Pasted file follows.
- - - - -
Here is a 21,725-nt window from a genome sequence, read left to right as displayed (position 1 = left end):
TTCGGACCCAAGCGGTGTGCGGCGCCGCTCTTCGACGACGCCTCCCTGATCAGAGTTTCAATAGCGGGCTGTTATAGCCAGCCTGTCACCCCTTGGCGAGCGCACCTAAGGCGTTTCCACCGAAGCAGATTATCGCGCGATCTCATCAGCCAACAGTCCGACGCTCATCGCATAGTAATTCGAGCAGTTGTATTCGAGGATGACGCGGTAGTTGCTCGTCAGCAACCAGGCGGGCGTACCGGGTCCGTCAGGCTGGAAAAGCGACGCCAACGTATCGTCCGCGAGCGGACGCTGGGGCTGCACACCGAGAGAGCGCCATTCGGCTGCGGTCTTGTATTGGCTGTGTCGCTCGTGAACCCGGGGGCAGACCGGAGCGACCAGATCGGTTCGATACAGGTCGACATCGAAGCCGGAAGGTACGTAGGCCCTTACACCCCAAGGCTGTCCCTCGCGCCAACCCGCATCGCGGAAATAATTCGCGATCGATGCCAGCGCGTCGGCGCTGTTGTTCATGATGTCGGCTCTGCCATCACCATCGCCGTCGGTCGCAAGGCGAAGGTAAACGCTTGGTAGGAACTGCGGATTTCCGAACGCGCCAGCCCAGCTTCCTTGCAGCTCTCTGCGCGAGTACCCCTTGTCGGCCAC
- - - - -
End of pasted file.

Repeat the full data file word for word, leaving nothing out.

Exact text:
Here is a 21,725-nt window from a genome sequence, read left to right as displayed (position 1 = left end):
TTCGGACCCAAGCGGTGTGCGGCGCCGCTCTTCGACGACGCCTCCCTGATCAGAGTTTCAATAGCGGGCTGTTATAGCCAGCCTGTCACCCCTTGGCGAGCGCACCTAAGGCGTTTCCACCGAAGCAGATTATCGCGCGATCTCATCAGCCAACAGTCCGACGCTCATCGCATAGTAATTCGAGCAGTTGTATTCGAGGATGACGCGGTAGTTGCTCGTCAGCAACCAGGCGGGCGTACCGGGTCCGTCAGGCTGGAAAAGCGACGCCAACGTATCGTCCGCGAGCGGACGCTGGGGCTGCACACCGAGAGAGCGCCATTCGGCTGCGGTCTTGTATTGGCTGTGTCGCTCGTGAACCCGGGGGCAGACCGGAGCGACCAGATCGGTTCGATACAGGTCGACATCGAAGCCGGAAGGTACGTAGGCCCTTACACCCCAAGGCTGTCCCTCGCGCCAACCCGCATCGCGGAAATAATTCGCGATCGATGCCAGCGCGTCGGCGCTGTTGTTCATGATGTCGGCTCTGCCATCACCATCGCCGTCGGTCGCAAGGCGAAGGTAAACGCTTGGTAGGAACTGCGGATTTCCGAACGCGCCAGCCCAGCTTCCTTGCAGCTCTCTGCGCGAGTACCCCTTGTCGGCCAC